"How do you manage to be so prolific?"
Whether I'm writing poems, academic term papers, websites, marketing copy or blogs, this is a question I've heard consistently throughout my career as a writer. When I compare my habits and routines to those of other writers, the only difference I find is that I don't really obsess over word choices and tone and what the audience will think. The post might go viral. It might get trolled. It might reach an audience of five.
That said, my writing does revolve around a helpful, fluid routine.
I'm rarely at my best before my first cup of coffee. When it comes to writing, I need a bit of a warm-up. I always make time in my schedule for some warm-up writing, like emailing a friend in Europe or doing some collaborative creative writing online. Try working on:
- Journal-style, personal blogs
- Emails to friends
- Low-paying, low-pressure gigs
- Short blog posts
- Posts in themes or challenges
If you publish weekly features with predetermined structures (like our ICYMI posts on the SEMrush blog), it can be easier to start or end your day with a simple, formulaic post.
It also helps me to clear periphery before I begin writing so I'm not distracted by the ten other things I have to do. That includes important emails and phone calls, bill payments and making doctor or business appointments.
Especially if content writing is your primary source of income, you need to set goals. How much money minimum must you make in a day? How much can you realistically accomplish in a day?
Daily Goals: When I freelanced on a full-time basis, I set a minimum of $100 gross earnings to invoice per workday. I had to accomplish this goal to keep the lights on, but it was up to me how I was able to accomplish it.
Sometimes the $100 was made up of two in-depth, well-researched articles for a tourism site. Other times, it was 10 entertainment pieces for a comparatively meager $10 each.
Weekly Goals: I also set weekly goals. Some of my tasks involved things I had to do "by the end of the week" because I quickly realized that a rigid schedule didn't fit. Some days I wanted to research, other days I wanted to write fluff. I was organized and ahead of schedule enough to make most of my goals weekly while sticking to that daily goal.
Even though I don't freelance full-time anymore, I still set long-term goals for myself when it comes to blogging, guest blogging and creative writing. I wish I had looked at some of my long-term goals sooner, because they really enhance my career.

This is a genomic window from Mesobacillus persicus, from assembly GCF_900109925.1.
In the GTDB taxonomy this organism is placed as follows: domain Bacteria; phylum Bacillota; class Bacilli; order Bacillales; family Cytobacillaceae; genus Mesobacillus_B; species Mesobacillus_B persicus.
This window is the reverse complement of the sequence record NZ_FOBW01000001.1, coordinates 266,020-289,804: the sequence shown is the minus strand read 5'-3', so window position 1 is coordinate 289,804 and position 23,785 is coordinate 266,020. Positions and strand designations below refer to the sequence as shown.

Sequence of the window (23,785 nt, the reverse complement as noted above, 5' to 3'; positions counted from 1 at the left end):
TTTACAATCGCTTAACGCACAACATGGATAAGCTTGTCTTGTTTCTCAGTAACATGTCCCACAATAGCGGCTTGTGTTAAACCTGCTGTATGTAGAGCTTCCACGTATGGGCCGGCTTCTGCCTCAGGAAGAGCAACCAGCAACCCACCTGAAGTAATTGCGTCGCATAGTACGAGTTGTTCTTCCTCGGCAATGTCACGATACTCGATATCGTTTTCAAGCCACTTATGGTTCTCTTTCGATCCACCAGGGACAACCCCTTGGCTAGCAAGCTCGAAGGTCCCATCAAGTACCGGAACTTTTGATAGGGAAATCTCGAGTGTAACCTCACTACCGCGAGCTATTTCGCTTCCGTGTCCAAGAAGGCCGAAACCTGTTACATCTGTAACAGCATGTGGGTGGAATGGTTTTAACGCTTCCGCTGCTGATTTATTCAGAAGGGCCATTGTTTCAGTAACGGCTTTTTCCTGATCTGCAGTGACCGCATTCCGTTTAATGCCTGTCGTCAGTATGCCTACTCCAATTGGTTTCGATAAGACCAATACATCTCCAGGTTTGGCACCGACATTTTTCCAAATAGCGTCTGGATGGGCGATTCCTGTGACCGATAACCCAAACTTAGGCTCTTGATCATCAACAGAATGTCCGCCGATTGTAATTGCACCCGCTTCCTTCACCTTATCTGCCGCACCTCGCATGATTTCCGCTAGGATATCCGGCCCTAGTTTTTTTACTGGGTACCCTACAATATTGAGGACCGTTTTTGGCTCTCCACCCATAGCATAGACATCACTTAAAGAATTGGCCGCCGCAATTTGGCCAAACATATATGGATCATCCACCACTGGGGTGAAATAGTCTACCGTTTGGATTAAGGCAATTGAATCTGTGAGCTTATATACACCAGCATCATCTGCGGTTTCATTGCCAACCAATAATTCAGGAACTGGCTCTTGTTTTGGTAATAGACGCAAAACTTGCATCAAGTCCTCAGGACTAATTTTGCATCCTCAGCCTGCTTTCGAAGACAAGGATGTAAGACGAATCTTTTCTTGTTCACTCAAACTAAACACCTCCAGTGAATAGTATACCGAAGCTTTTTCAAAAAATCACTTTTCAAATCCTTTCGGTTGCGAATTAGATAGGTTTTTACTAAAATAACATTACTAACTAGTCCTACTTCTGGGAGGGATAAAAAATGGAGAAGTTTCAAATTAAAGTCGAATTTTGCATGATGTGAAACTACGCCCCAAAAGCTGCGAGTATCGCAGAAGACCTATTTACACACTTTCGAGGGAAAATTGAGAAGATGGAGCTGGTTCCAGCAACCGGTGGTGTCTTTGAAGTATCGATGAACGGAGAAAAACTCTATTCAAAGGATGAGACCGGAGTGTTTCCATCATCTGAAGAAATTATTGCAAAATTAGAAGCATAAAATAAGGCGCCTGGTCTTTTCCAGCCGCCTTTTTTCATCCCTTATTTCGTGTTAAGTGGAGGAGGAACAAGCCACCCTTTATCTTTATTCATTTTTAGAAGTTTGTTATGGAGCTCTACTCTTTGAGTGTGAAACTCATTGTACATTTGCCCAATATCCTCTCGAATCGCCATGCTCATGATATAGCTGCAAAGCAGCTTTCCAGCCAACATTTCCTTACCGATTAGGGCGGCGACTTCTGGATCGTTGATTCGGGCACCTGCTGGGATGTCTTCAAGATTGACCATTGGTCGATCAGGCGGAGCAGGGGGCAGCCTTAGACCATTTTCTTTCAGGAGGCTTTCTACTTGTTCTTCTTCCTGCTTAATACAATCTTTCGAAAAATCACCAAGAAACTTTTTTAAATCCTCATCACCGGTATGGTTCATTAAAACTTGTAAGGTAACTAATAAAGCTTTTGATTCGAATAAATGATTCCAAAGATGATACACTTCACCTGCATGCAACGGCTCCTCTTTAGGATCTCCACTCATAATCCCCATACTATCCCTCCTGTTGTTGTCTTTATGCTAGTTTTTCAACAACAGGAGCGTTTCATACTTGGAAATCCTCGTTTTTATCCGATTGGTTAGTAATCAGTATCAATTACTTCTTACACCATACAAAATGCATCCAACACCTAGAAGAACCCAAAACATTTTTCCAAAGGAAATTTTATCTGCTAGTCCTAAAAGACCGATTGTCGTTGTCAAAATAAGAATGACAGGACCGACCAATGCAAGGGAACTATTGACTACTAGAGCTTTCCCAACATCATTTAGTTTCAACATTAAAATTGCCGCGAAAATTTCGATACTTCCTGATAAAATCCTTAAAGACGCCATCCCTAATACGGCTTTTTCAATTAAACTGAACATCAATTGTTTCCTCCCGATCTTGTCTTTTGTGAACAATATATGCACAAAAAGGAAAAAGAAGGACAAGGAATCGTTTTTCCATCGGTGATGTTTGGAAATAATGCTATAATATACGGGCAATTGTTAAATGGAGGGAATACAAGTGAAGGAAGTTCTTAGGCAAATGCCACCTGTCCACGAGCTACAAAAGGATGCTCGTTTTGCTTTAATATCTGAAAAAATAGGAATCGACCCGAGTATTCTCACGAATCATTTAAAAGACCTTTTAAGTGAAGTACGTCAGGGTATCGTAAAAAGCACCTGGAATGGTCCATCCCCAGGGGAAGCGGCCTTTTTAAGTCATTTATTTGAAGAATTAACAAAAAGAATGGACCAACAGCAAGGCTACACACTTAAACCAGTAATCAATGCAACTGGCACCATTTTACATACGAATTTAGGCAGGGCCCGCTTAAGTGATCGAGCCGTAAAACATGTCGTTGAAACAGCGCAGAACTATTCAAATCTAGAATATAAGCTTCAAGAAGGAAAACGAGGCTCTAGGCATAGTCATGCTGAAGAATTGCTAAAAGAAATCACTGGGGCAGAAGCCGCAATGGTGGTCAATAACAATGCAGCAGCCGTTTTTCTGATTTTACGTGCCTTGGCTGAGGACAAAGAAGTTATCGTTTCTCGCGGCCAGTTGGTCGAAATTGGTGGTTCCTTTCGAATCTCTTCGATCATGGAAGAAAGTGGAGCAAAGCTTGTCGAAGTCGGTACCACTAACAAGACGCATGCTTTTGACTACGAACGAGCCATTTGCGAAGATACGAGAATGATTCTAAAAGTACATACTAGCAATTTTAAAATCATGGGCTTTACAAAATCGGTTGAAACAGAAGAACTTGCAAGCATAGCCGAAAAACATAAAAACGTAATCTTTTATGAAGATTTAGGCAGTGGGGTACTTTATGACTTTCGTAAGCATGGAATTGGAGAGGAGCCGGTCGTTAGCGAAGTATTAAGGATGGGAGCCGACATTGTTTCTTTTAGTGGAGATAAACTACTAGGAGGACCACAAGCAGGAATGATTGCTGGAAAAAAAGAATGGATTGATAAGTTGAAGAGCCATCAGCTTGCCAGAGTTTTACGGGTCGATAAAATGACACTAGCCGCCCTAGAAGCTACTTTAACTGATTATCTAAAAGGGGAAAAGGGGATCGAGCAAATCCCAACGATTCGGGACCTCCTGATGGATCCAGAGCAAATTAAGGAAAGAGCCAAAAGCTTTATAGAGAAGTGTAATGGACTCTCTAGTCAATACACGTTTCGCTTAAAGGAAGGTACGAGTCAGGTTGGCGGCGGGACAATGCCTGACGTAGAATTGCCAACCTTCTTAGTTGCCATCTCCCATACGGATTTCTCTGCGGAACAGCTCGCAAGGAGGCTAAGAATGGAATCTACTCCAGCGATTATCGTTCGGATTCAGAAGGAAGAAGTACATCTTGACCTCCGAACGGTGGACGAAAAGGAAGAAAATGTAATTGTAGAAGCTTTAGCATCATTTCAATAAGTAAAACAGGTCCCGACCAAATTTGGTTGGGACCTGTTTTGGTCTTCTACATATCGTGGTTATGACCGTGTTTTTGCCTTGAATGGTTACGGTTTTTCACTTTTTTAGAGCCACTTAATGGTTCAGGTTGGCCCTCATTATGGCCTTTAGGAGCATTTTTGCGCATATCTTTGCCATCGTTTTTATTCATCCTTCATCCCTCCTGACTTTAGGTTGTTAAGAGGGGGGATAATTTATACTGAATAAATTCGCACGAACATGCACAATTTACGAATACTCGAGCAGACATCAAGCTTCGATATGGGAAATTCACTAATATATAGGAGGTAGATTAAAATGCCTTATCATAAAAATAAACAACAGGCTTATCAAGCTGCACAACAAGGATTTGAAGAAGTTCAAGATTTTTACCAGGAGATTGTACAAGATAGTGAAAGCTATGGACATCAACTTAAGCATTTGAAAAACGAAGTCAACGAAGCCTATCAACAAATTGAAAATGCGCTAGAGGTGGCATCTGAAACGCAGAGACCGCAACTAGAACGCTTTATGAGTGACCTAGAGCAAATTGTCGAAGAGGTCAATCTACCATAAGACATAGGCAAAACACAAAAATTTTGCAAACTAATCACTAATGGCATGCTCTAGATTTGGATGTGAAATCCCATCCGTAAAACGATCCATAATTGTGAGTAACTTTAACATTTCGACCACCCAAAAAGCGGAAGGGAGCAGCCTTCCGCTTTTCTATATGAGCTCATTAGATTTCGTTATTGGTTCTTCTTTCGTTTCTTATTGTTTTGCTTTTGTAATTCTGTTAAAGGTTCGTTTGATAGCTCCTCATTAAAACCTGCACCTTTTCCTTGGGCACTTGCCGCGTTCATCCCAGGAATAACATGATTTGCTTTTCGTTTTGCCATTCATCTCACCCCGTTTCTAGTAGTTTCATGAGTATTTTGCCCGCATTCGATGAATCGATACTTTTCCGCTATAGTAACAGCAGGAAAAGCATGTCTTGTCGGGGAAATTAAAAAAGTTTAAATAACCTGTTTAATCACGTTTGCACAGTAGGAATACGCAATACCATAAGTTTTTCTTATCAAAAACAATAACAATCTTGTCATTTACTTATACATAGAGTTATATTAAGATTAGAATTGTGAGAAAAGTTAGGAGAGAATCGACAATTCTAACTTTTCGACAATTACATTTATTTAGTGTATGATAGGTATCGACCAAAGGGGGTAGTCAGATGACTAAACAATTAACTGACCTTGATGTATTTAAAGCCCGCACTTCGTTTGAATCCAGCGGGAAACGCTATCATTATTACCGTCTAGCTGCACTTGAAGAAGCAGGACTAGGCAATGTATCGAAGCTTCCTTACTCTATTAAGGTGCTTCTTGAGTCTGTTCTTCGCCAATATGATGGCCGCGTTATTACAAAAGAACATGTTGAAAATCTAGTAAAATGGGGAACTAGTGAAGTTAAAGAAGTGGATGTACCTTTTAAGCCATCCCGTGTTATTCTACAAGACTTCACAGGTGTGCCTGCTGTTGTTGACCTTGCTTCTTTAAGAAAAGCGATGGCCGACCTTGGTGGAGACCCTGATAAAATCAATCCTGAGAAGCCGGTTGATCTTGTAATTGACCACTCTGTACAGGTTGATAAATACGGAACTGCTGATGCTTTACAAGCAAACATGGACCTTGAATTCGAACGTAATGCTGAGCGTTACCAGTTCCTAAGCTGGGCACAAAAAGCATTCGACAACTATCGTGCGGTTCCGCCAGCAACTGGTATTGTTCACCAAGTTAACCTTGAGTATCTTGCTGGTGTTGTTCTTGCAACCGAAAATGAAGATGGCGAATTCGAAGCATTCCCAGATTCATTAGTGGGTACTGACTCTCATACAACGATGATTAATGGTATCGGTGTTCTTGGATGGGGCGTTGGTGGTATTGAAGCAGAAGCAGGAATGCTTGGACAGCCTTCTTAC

Consult the Idea Book or Document
I have a running list of ideas. At SEMrush, it's an organized and low-tech Post-it note system, but sometimes I also utilize helpful tools like workflowy. This helps me easily write down ideas as they come to me. I like to have at least 20 ideas lined up because I have days during which I feel picky or uninspired. Most of the ideas are inspired by other media: comments friends make on Facebook, questions from our blog contributors and topics that come up in #semrushchat.
That's right, most of my ideas are solutions to others' questions or concerns; no matter what the topic.
Sometimes I'm that cliche: a writer sitting in Starbucks slowly nursing a triple venti nonfat no whip white mocha. When I have to change gears, though, I sometimes I need a change of scenery. It's not always easy to go from writing about comics to content creation to Chihuahuas, and throughout my day, I sometimes cover all three topics.
It's easier to write about comics when I'm at home and excited about the latest one I've read. It's best for me to write about content creation at my work or home office desk. And if I need inspiration to talk about dogs, I'm all about chatting with my mom on the subject, interacting with my own pet or heading to the dog park.
Switching scenery does take time, but overall the 'reset' means I can sit down and crank out a post in 15-45 minutes.
Use an Outline
Find out what method works for you and stick to it. I'm not afraid of a blinking cursor or a blank page, but outlining three-to-five points (which become tip numbers or section headings) helps me stay on track. Additionally, I always write my intros, summaries and headlines last.
- Not every post is going to be amazing. This post isn't my best – but it's valuable and it's not my worst. I recognize that and move on rather than agonize over it.
- Sometimes you'll have off days. That's okay. Just make sure you keep hitting your minimum goal.
- You may need to write to pay the bills, but if you hate more than half of what you're writing about, it's time to look for new work.
- It's okay to take a break and unplug. After a while, you'll need to!
- What motivates you. For example...sometimes I write a lot of content because I overcommit and hate missing deadlines. Deadline rush is real and, unfortunately, my writing is often higher quality when written under pressure.
- Your own schedule. Sometimes it takes me six hours to write 10 blogs; other times it takes me 10. That makes a real difference in my quality of life, but my coworkers and readers don't really know how long it took; they just see I've posted a high volume of original content and dub me "prolific." Of course, part of the 10-hour day might have involved a few hours of Netflix, a sudden and compulsive need to complete housework before writing and more. I'm not the most disciplined, but I do get the job done.
Do you have more tips for prolific blogging? Add them in the comments!